Mr. Buffin played his part well. In fact, too well. It was on the seventh day that, sidling along in the direction of his favourite place of refreshment, he found himself tapped on the shoulder. At the same moment an arm, linking itself in his, brought him gently to a halt. Beside him were standing two of the most eminent of the great Frith Street Gang, Otto the Sausage and Rabbit Butler. It was the finger of the Rabbit that had tapped his shoulder. The arm tucked in his was the arm of Otto the Sausage.

“Hi, Spider,” said Mr. Butler, “Sid wants to see you a minute.”

The Spider’s legs felt boneless. There was nothing in the words to alarm a man, but his practised ear had seemed to detect a certain unpleasant dryness in the speaker’s tone. Sid Marks, the all-powerful leader of the Frith Street Gang, was a youth whose company the Spider had always avoided with some care.

The great Sid, seated in state at a neighbouring hostelry, fixed his visitor with a cold and questioning eye. Mr. Buffin looked nervous and interrogative. Mr. Marks spoke.

“Your pal Keating pinched Porky Binns this mornin’,” said Sid.

The Spider’s heart turned to water.

“You and that slop,” observed Sid dreamily, “have been bloomin’ thick these days.”

Mr. Buffin did not affect to misunderstand. Sid Marks was looking at him in that nasty way. Otto the Sausage was looking at him in that nasty way. Rabbit Butler was looking at him in that nasty way. This was an occasion where manly frankness was the quality most to be aimed at. To be misunderstood in the circles in which Mr. Buffin moved meant something more than the mere risk of being treated with cold displeasure.

He began to explain with feverish eagerness.

“Strike me, Sid,” he stammered, “it ain’t like that. It’s all right. Blimey, you don’t fink I’m a nark?”

Mr. Marks chewed a straw in silence.

“I’m layin’ for him, Sid,” babbled Mr. Buffin. “That’s true. Strike me if it ain’t. I’m just tryin’ to find out where he goes when he’s off duty. He pinched me, so I’m layin’ for him.”

Mr. Marks perpended. Rabbit Butler respectfully gave it as his opinion that it would be well to put Mr. Buffin through it. There was nothing like being on the safe side. By putting Mr. Buffin through it, argued Rabbit Butler, they would stand to win either way. If he had “smitched” to Officer Keating about Porky Binns he would deserve it. If he had not—well, it would prevent him doing so on some future occasion. Play for safety, was Mr. Butler’s advice, seconded by Otto the Sausage. Mr. Buffin, pale to the lips, thought he had never met two more unpleasant persons.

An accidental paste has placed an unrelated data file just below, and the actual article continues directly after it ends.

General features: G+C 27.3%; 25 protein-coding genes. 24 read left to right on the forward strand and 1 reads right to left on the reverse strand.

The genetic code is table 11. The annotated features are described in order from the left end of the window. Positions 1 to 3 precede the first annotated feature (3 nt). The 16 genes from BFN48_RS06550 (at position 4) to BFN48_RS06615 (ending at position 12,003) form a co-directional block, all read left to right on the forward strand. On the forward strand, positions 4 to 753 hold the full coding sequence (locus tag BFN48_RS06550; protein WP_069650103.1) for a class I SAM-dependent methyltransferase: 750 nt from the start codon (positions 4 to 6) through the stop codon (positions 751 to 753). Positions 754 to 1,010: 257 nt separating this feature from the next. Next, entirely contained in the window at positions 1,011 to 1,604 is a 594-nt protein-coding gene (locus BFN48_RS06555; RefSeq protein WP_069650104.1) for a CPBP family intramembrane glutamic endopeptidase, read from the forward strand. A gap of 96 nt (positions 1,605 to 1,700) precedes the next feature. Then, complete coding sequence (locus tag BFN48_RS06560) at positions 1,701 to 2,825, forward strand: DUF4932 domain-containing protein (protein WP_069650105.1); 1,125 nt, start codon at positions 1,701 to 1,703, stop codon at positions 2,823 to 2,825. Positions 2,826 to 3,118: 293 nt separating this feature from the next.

The Great Sid, having chewed his straw for a while in silence, delivered judgment. The prisoner should have the benefit of the doubt this time. His story, however unplausible, might possibly be true. Officer Keating undoubtedly had pinched him. That was in his favour.

“You can hop it this time,” he said, “but if you ever do start smitchin’, Spider, yer knows what’ll happen.”

Mr. Buffin withdrew, quaking.

Matters had now come to a head. Unless he very speedily gave proof of his pure and noble intentions, life would become extremely unsafe for him. He must act at once. The thought of what would happen should another of the Frith Streeters be pinched before he, Mr. Buffin, could prove himself innocent of the crime of friendliness with Officer Keating, turned him cold.

Fate played into his hands. On the very next morning Mr. Keating, all unsuspecting, asked him to go to his home with a message for his wife.

“Tell her,” said Mr. Keating, “a newspaper gent has given me seats for the play to-night, and I’ll be home at a quarter to seven.”

Mr. Buffin felt as Cromwell must have felt at Dunbar when the Scots left their stronghold on the hills and came down to the open plain.

The winter had set in with some severity that year, and Mr. Buffin’s toes, as he stood in the shadows close to the entrance of the villa where Officer Keating lived when off duty, were soon thoroughly frozen. He did not dare to stamp his feet, for at any moment now the victim might arrive. And when the victim weighs fourteen stone, against the high priest’s eight and a half, it behoves the latter to be circumspect, if the sacrifice is to be anything like a success. So Mr. Buffin waited and froze in silence. It was a painful process, and he added it to the black score which already stood against Officer Keating. Never had his thirst for revenge been more tormenting. It is doubtful if a strictly logical and impartial judge would have held Mr. Keating to blame for the fact that Sid Marks’ suspicions (and all that those suspicions entailed) had fallen upon Mr. Buffin; but the Spider did so. He felt fiercely resentful against the policeman for placing him in such an unpleasant and dangerous position. As his thoughts ran on the matter, he twisted his fingers tighter round his stick.

As he did so there came from down the road the brisk tramp of feet and a cheerful whistling of “The Wearing of the Green.” It is a lugubrious song as a rule, but, as rendered by Officer Keating returning home with theatre tickets, it had all the joyousness of a march-tune.